Venice, perhaps more so than any other place I have visited, is the spot where, as a traveller, utter despair and unbelievable thrills most coalesce. It’s a city with one huge contradiction: it’s both the easiest place in the world to love, AND the most impossible.
It’s easy to love because, obviously, it is gorgeous, beautiful, picture perfect, and any other superlative you want to throw its way. The buildings in rich, warm tones, set against the sparkling water, the tiny alleyways that dead end into canals that feel like they’ve only ever been discovered by you, the peeling paint and exposed bricks, features that somehow look stately and elegant instead of shabby: these are a few bits of the city’s magic. It is romantic and venerable, breath-taking and jaw-dropping.
And yet, it is often impossible to love the city because, well, because tourists. Venice’s lifeblood is tourism, and these days, these temporary interlopers tend to far outnumber the locals. Of course, I cannot pretend to hold the moral high ground: after all, I’m a visitor myself. It’s hard for me to begrudge anyone wanting to come Venice; my presence here makes it clear that I understand the impulse. And yet…no place has made me want to claw out my own eyeballs, to scream in frustration, or to curl up in the fetal position in my hotel room quite like Venice has. The city is jam-packed with sightseers, and walking to any of the main sights becomes an exercise in frustration and a litmus test for patience. The magic of the canals becomes obscured when you have to elbow your way past a pack of people to even catch a glimpse of them.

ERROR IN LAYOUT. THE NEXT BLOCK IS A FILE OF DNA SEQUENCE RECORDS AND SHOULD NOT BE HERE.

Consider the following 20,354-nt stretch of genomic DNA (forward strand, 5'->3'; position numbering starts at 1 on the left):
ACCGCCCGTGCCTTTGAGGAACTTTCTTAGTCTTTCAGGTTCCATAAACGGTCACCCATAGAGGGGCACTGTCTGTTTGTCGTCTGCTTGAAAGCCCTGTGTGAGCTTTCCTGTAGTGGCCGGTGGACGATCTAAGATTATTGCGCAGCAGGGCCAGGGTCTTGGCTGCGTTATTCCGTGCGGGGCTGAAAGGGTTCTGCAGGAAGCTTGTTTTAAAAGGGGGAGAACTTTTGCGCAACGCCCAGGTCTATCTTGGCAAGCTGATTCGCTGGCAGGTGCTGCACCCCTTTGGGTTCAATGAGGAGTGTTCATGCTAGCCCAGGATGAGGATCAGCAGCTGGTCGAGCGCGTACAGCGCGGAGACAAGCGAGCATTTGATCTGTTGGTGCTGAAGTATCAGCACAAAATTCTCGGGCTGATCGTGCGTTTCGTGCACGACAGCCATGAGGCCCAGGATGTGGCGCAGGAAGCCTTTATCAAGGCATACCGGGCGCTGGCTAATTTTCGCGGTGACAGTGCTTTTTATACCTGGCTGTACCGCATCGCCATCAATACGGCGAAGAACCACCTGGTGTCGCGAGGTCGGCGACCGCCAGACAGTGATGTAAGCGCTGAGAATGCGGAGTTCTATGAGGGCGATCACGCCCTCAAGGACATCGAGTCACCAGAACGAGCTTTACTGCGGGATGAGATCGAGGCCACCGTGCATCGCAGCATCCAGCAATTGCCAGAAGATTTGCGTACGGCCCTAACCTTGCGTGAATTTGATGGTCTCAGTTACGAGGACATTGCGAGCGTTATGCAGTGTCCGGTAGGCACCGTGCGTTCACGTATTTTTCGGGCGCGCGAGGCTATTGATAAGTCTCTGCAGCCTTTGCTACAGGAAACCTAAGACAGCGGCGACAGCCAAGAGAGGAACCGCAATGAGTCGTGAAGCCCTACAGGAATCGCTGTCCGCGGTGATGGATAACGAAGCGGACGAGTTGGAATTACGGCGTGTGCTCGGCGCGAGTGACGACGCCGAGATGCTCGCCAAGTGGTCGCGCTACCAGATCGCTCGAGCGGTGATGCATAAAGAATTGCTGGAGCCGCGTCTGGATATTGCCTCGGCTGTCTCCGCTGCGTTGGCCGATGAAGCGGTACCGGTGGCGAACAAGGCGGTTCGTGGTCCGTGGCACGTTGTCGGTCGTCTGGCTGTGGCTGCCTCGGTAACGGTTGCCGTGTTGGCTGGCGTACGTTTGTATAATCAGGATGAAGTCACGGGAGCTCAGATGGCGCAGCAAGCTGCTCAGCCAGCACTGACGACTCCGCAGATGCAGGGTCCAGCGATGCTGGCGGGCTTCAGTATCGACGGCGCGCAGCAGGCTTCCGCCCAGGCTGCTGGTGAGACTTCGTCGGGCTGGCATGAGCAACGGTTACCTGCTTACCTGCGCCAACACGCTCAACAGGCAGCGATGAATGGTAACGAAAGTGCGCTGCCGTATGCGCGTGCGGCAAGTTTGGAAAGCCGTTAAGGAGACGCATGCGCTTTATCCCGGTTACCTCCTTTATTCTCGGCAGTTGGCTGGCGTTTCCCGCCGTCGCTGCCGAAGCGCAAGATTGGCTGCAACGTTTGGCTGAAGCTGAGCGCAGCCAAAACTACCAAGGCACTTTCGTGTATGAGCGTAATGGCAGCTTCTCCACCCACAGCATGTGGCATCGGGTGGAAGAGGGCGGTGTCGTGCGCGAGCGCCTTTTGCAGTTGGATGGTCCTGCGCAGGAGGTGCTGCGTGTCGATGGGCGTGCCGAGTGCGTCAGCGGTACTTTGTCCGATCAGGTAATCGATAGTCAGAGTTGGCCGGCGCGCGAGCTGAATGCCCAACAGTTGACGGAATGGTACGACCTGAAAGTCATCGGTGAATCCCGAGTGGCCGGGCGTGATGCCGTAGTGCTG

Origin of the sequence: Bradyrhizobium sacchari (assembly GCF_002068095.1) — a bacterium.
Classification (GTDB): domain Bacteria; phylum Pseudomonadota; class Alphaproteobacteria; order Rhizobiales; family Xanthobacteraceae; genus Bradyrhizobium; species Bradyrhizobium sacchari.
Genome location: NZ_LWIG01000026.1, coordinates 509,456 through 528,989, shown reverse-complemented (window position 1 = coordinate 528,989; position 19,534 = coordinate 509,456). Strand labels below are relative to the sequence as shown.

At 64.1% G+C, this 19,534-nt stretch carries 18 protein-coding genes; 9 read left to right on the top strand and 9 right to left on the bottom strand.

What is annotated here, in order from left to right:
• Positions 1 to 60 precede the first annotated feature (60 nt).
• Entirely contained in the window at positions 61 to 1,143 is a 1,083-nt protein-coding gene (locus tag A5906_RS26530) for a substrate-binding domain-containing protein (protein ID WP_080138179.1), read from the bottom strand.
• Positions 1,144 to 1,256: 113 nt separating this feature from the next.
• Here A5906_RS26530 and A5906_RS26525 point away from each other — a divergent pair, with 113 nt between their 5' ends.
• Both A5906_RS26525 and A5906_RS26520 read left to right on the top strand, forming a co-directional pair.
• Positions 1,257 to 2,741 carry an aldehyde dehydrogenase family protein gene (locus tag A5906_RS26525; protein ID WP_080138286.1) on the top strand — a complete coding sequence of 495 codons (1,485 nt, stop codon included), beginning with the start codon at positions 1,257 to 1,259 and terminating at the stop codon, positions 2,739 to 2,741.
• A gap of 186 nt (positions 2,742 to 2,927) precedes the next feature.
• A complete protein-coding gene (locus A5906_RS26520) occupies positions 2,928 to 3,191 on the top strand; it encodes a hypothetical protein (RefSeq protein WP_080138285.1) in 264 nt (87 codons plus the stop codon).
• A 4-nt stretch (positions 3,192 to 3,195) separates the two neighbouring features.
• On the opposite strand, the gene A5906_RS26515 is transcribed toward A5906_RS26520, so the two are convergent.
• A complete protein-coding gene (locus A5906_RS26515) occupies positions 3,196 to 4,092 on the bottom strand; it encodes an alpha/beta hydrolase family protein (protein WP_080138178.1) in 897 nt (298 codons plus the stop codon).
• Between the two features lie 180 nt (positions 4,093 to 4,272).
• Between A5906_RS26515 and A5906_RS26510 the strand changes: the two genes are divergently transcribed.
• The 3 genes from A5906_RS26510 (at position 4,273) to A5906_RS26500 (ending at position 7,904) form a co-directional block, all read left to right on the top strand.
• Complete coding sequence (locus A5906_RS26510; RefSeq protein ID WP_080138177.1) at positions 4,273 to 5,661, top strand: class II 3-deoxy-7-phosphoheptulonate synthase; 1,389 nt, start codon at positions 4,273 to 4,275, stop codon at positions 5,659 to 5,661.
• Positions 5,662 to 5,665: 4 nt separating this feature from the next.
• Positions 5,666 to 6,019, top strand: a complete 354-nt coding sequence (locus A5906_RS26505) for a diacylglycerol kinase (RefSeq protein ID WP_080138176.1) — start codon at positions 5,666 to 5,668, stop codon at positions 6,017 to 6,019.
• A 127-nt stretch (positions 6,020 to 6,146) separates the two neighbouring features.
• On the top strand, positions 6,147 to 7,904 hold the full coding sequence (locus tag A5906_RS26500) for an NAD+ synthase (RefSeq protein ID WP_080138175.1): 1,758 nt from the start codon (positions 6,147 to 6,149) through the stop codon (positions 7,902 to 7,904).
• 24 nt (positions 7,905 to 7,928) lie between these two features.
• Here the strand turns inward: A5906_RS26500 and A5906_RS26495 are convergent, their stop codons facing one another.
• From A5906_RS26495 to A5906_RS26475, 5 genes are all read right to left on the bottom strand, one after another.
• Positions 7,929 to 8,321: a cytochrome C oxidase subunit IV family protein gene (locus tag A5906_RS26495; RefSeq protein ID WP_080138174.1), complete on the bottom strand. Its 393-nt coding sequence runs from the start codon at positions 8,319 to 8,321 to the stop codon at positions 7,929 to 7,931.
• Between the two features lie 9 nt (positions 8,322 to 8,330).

With all these tourists – and the ever-increasing dearth of locals – the question I’m left with is: what, exactly, is Venice becoming, and do I want to be a part of it? The comparison I kept hearing thrown around, and one I cannot say I disagree with, is Disneyworld: a Venetian theme park, if you will, packed with tourists but devoid of any real life, any true soul. As I walked among Venice’s streets, as I admired its canals, I had to wonder: who are these canals for, really, the locals or the tourists? And if it’s the latter, isn’t that just a bit depressing?
The questions that I’ve posed are simply that: questions, because I can’t pretend to have any answers, any magic way to solve Venice’s problems, to keep the city afloat (figuratively and literally, at times) without ruining its charm. I don’t know how to make it a better place, or if that’s possible, or if that’s even what people should desire. All I can do is acknowledge the contradictions of traveling there, the highs and lows, the triumphs and the frustrations. It’s wonderful and it’s awful, it’s beautiful and it’s ugly, it’s crowded in some spots and utterly serene in others. It’s Venice, pure and simple, and sometimes I think it’s overrated and skippable, but other times I think: it is a complete fairytale, and I’m lucky to have been a part of it, if only fleetingly.
NB: these photos are all from Fondamenta San Felice and the nearby back streets, an area of Venice I fell completely in love with: there are fewer crowds, and yet the streets and buildings are no less awe-inspiring than some of the Venice’s most visited spots. I would definitely recommend heading to the area for an evening stroll or a dinner (or, preferably, an evening stroll before a dinner).